For Mother’s Day this year, broccoli and chocolate took a voyage with mom to Point Reyes in Marin County. Though only about an hour and a half away from the East Bay, the Marin coast is as rural and beautiful as just about anywhere in the world. We had a fabulous time and mom was glowing. But, back to the point—we had some excellent food that B&C needs to know about.
First Stop: Marin French Cheese
Forget Google when you want good cheese—she will only mislead you when you get directions to Marin French Cheese Company. Using the directions on the website, find this lone establishment in the rolling greenery of Marin County. Established in 1865, this place has some serious history. It’s still going strong though, even though it’s surely out in the middle of nowhere-ville, USA. The drive over is beautiful, the grounds are welcoming and have picnic areas around a small lake, and let’s not forget the cheese, which is delish! If you show up at the right time, you can even see a tour of their cheese making facilities or have a look around their art gallery. A great stop if you’re having a lazy weekend in the country.
Cheese, wine, and the great outdoors at Marin French Cheese.
Second Stop: Nick’s Cove
Highway 1 is dotted with small shanty restaurants all up the Marin Coast (and probably the entire west coast), and Nick’s Cove is one of these seemingly run-down landmarks. On the outside Nick’s looks like a standard wood framed, one story shack that may have come straight from the early 1900’s, but the inside is something quite different. While certainly not uber-fancy, it’s a step above what you might expect from a wind-blown fishing area. The valet parking is mandatory and complimentary, so don’t freak out and drive right by like we did. Just let the friendly gentleman take your car away; Cal Trans has required Nick’s to do this, probably to keep customers from having to walk across the highway.
Fresh seafood and delicious salads at quirky yet tasteful Nick's Cove.
Situated right on Tomales Bay, Nick’s offers gorgeous views along with it’s upscale, albeit somewhat limited, menu. We were there for dinner and were offered a variety of oysters, about a dozen starters including salads, soups, and shellfish, and a handful of main dishes. The mains were mostly surf and turf and you can tell by the wording that it’s not cheap. That said, it’s not outrageous either and, judging from what we had, it’s worth the money. We only had appetizers and drinks but everything was really top notch in quality and taste. The shrimp Louis was fresh and perfect, the grilled hearts of romaine were like a Caesar salad with a twang and were excellent, and the oysters were…oysters. If you like oysters, I’m sure these were top notch, and they came with sauces that can make them tolerable even to the rest of us. The waiters knew everything about the menu by heart and without hesitation and the bustling staff refilled waters and sodas and removed empty plates with lightning speed.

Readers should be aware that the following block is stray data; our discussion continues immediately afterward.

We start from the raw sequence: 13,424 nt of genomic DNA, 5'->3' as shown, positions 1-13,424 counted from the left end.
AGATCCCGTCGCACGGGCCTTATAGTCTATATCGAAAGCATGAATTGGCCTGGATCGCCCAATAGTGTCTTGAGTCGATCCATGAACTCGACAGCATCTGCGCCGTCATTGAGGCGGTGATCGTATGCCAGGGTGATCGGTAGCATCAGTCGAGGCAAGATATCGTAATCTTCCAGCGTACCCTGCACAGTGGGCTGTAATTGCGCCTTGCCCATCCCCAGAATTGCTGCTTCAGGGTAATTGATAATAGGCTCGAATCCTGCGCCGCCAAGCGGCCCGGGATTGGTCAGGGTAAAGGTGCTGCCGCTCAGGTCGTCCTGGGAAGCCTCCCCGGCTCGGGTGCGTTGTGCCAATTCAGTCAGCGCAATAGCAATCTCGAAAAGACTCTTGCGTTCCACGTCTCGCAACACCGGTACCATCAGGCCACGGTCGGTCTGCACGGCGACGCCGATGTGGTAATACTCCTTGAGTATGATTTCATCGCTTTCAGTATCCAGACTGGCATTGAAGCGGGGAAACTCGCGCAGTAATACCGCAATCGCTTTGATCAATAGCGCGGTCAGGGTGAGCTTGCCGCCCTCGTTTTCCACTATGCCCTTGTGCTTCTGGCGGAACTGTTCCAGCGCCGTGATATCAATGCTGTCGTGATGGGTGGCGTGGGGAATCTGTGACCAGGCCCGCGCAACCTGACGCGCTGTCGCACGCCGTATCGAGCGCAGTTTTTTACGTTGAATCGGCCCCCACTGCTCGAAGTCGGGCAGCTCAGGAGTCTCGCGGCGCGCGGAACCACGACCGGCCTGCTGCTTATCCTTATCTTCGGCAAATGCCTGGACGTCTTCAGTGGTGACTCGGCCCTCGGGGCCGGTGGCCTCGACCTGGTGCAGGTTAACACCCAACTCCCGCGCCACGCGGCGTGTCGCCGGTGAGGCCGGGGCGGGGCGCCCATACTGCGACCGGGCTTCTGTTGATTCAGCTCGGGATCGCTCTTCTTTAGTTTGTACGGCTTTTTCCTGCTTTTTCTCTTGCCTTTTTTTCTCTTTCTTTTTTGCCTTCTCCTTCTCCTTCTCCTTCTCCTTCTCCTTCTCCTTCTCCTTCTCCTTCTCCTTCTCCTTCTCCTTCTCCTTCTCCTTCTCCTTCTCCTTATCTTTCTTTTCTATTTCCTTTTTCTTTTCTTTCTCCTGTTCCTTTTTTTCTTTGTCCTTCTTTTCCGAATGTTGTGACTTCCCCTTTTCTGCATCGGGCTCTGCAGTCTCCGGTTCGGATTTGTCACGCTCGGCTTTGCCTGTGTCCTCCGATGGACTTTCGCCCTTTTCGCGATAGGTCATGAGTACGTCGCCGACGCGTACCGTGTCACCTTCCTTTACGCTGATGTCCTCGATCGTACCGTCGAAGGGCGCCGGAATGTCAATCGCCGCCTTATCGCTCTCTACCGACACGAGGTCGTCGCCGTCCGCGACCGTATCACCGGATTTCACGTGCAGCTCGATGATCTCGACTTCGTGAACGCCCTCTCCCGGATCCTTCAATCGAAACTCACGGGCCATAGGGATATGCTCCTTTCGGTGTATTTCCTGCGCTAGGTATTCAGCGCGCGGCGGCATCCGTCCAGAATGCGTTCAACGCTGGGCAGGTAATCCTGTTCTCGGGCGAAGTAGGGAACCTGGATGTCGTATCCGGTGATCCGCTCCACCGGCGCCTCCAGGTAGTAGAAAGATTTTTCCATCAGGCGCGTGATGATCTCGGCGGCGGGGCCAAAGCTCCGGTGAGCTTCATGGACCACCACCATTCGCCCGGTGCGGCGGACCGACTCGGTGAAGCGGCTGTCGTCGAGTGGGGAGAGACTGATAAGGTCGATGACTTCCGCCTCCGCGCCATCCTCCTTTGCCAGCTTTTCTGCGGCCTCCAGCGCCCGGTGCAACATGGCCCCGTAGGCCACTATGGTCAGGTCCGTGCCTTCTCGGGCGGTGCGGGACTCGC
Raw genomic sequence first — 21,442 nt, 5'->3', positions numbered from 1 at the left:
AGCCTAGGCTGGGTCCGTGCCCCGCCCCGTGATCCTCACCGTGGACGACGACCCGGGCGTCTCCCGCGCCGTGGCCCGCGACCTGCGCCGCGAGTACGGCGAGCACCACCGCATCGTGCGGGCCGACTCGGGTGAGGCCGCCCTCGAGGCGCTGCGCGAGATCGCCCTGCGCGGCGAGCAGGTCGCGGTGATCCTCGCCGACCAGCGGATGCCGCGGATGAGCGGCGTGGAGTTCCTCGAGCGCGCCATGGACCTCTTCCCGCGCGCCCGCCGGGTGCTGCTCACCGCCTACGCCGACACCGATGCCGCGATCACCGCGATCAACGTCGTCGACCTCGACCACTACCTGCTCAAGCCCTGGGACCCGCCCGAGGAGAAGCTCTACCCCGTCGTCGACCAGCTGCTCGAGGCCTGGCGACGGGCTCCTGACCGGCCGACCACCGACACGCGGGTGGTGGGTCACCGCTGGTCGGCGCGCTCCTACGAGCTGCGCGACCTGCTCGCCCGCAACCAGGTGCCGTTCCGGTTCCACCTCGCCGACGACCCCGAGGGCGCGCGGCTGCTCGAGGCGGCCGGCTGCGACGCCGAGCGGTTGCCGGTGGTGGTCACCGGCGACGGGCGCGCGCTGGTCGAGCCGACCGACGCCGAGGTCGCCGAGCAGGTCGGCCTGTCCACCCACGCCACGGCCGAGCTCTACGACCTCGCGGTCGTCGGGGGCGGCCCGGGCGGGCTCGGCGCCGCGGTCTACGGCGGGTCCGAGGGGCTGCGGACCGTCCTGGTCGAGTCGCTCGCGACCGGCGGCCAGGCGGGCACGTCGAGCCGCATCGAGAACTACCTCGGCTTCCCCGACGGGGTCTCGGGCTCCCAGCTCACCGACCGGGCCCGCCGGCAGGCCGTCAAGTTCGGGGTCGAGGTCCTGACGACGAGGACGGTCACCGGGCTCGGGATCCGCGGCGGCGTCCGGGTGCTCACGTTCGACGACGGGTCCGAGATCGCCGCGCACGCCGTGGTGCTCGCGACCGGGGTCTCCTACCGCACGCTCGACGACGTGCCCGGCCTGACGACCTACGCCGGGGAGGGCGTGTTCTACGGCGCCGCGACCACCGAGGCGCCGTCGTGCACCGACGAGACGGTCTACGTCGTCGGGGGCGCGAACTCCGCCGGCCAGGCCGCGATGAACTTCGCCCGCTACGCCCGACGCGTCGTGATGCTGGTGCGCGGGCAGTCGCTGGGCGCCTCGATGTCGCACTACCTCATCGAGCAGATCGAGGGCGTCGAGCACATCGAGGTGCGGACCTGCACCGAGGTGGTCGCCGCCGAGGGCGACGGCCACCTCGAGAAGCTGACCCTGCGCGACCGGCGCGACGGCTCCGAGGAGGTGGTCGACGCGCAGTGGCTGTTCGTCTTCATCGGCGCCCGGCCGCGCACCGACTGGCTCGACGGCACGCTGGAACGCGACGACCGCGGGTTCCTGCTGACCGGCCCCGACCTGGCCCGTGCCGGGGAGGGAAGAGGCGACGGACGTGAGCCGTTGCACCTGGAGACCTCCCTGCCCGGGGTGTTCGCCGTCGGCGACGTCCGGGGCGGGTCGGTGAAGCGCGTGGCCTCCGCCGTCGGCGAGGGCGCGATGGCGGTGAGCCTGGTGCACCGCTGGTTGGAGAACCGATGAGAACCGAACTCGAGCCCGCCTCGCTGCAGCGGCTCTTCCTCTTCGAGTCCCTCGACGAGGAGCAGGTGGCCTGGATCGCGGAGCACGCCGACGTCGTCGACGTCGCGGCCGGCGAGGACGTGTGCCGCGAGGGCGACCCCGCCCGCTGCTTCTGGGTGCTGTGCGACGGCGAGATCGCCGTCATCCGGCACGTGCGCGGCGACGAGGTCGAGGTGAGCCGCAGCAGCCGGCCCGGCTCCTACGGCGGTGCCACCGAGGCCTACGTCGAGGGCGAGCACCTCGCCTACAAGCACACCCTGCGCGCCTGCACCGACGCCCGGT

Along with masses of old gas pumps, anchors, and other fishing equipment scattered around the place in a way that gives it character rather than lawsuits, they also have a dock behind the restaurant that goes out onto the bay and ends at a small shack. This shack has a couple tables and a few chairs and accommodates probably no more than 10 people. But if you make it to the shack in time to grab a seat, you can order from the restaurant via a provided phone and they’ll bring you food while you enjoy the rustic nautical decorations (or stored items?) and scenery from your own private cottage. On warmer nights (if that happens in Marin), there is outdoor seating on the dock as well with a large fireplace. What fun!
The dock at Nick's Cove with the surprise cottage at the end.
Third Stop: Farm House Restaurant at the Point Reyes Seashore Lodge
Since we stayed at the Point Reyes Seashore Lodge on this trip, we also decided to patronize their restaurant—The Farm House—for our Mother’s Day lunch. The website listed a Mother’s Day menu that looked good, but we were very surprised to find that that menu was just the specials list, offered in addition to their standard lunch menu which is huge! The selection of food here is immense—almost too large—and includes a large variety of oysters, starters, soups and salads, and entrees, which are again mostly surf and turf but often in sandwich form for the lunch menu. The specials list was almost white noise against all the other food on the menu; none of us ordered from it that day.
The food we ordered took a while to arrive, but was really delicious. At our table were two grilled crab and cheese sandwiches (slight modification from the menu to include melted cheese), fish and chips, and a blackened rockfish sandwich. Everything came with hand cut fries, or you can substitute their delicious and sweet onion strings. Mom also received a complimentary glass of sparkling wine just for being a (good*) mom. Overall, the food was satisfying and tasty and was pretty reasonably priced for a nice Mother’s Day lunch. I think the Farm House is doing good business and makes a great addition to what the Seashore Lodge offers to patrons.
The front of the Point Reyes Seashore Lodge and adjacent Farm House Restaurant (at the far end), along with three of our delicious Mother's Day dishes.
Overall, we had a great and tasty weekend, and were even graced with mostly beautiful weather. It rained a bit on Sunday morning, but it didn’t hinder our beach walk or our trip out to the Point Reyes Lighthouse. Happy Mother’s Day everyone!
*They did not verify that she was a good mom, but she is, so I’ll say that’s why she got it.